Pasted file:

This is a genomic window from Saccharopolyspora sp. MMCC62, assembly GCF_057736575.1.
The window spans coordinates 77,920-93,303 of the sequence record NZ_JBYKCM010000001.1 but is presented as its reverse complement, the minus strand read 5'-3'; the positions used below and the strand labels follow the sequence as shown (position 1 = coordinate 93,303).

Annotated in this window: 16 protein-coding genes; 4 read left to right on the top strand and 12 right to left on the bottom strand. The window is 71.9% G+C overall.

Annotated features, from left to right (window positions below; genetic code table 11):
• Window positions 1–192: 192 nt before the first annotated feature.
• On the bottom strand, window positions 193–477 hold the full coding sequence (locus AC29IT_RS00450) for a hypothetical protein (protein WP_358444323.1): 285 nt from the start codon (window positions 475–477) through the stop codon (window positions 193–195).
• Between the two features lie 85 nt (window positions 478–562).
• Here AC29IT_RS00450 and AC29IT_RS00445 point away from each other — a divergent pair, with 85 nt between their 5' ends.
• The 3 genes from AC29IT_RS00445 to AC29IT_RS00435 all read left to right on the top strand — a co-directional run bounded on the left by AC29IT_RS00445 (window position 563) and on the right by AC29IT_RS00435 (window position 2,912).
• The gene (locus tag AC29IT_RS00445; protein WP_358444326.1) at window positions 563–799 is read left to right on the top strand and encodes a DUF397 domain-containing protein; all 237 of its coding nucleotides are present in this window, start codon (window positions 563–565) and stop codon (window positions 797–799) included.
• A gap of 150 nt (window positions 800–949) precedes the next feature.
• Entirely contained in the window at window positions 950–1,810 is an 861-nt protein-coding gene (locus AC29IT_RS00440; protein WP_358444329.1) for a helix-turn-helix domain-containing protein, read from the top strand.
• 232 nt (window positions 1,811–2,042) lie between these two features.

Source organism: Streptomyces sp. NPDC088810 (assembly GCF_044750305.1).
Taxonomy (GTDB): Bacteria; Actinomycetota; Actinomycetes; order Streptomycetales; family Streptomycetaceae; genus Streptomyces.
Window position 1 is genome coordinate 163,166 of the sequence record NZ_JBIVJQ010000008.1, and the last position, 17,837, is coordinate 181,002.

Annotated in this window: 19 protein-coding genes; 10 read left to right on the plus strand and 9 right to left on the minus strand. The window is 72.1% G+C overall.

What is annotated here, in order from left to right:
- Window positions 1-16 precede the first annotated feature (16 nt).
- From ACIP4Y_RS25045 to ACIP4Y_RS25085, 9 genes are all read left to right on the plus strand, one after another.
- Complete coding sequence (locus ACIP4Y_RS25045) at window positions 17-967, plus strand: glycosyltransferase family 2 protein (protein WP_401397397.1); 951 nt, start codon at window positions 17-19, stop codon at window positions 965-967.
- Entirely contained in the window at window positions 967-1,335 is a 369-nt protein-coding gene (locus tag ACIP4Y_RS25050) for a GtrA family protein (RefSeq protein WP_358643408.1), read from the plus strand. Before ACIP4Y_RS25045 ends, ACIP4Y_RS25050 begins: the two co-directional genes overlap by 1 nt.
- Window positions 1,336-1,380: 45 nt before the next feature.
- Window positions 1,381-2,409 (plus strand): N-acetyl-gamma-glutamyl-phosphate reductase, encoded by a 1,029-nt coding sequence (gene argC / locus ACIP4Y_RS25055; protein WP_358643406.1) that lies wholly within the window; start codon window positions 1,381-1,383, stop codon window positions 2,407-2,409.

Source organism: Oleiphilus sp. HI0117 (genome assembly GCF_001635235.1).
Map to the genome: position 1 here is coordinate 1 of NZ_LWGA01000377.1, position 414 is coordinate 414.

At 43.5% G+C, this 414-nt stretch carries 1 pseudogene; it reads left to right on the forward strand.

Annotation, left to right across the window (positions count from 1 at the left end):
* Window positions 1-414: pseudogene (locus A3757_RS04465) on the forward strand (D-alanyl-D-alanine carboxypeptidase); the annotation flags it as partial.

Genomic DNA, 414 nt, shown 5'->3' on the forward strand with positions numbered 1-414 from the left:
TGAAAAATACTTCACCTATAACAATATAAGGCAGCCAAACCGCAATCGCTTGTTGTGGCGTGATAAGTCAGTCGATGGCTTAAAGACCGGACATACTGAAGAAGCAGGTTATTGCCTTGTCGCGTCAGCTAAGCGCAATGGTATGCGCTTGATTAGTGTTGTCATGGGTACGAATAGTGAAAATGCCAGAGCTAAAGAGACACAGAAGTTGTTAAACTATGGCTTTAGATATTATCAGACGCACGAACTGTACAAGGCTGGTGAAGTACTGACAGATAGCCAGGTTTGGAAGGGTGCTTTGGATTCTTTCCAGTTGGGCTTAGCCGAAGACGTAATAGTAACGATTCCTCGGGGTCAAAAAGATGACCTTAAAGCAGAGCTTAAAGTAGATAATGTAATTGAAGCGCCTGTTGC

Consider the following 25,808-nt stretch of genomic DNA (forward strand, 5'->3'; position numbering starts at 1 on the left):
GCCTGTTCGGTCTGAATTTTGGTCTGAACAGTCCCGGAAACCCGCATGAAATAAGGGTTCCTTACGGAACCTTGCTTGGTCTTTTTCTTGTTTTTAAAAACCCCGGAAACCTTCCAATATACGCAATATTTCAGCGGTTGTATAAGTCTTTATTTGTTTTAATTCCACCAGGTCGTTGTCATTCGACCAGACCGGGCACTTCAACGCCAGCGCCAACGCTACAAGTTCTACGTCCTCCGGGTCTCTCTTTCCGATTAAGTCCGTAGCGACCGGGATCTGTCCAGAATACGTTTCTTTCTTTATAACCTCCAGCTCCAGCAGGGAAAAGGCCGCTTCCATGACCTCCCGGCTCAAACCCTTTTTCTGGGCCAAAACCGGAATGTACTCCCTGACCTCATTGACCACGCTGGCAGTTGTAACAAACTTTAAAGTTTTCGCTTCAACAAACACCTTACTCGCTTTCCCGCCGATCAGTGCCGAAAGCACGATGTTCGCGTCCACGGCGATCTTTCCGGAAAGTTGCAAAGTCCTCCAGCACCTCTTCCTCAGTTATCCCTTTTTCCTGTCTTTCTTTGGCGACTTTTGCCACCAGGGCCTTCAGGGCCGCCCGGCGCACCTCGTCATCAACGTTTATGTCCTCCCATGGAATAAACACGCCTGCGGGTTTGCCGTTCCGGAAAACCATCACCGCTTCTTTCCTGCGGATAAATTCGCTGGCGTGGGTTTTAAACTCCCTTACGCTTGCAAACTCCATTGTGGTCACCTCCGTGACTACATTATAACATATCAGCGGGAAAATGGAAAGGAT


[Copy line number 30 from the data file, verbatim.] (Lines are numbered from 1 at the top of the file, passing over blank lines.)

Genomic DNA, 414 nt, shown 5'->3' on the forward strand with positions numbered 1-414 from the left: